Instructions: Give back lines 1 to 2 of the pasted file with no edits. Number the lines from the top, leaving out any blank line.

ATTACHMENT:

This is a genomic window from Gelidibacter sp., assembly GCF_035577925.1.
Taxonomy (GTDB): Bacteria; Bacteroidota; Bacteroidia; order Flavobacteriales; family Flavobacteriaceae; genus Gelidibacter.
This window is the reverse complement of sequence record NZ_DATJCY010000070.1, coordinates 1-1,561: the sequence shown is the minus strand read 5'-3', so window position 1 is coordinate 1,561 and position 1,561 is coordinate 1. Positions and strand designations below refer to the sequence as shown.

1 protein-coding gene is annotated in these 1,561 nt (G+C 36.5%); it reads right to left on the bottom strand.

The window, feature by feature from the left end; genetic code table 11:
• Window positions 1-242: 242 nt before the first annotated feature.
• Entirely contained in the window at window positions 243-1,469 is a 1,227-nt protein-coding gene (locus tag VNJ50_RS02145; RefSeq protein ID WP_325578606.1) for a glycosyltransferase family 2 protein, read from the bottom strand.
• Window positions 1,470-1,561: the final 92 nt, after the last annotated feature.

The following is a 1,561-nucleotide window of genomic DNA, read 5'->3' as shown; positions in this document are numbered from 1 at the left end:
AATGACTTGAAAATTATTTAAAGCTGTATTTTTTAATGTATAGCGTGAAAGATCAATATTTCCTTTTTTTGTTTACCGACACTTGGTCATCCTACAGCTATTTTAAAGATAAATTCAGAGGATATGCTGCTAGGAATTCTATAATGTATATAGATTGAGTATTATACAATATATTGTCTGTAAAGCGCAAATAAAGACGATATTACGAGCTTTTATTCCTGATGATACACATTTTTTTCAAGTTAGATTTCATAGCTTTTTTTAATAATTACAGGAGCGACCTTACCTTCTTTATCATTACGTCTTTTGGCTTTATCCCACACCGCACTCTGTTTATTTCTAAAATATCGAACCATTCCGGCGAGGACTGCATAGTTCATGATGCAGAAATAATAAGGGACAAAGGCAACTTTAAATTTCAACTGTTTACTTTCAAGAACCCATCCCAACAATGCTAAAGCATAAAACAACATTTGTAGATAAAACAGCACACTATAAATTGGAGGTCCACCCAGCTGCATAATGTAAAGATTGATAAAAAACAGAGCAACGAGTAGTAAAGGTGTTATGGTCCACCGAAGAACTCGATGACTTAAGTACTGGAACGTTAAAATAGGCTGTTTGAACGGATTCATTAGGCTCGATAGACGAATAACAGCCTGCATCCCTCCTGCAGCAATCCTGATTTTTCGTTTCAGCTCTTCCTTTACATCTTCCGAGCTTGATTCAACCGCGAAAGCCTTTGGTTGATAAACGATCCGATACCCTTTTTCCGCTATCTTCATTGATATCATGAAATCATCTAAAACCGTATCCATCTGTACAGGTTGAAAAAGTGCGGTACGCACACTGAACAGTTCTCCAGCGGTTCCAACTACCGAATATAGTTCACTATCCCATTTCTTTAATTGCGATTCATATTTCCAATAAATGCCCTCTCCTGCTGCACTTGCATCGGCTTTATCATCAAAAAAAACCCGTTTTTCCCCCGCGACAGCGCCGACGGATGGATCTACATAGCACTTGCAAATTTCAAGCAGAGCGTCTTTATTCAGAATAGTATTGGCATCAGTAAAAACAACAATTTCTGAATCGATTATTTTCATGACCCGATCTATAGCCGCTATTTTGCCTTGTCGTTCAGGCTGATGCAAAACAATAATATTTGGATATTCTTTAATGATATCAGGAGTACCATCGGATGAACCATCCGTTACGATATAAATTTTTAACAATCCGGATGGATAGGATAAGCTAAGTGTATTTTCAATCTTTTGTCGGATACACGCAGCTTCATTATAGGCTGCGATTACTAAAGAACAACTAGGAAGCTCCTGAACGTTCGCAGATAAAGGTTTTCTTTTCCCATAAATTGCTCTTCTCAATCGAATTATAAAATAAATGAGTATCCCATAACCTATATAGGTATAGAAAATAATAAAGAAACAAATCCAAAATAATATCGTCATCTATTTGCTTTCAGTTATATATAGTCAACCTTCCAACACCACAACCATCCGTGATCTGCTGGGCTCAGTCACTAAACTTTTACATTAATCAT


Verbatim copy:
This is a genomic window from Gelidibacter sp., assembly GCF_035577925.1.
Taxonomy (GTDB): Bacteria; Bacteroidota; Bacteroidia; order Flavobacteriales; family Flavobacteriaceae; genus Gelidibacter.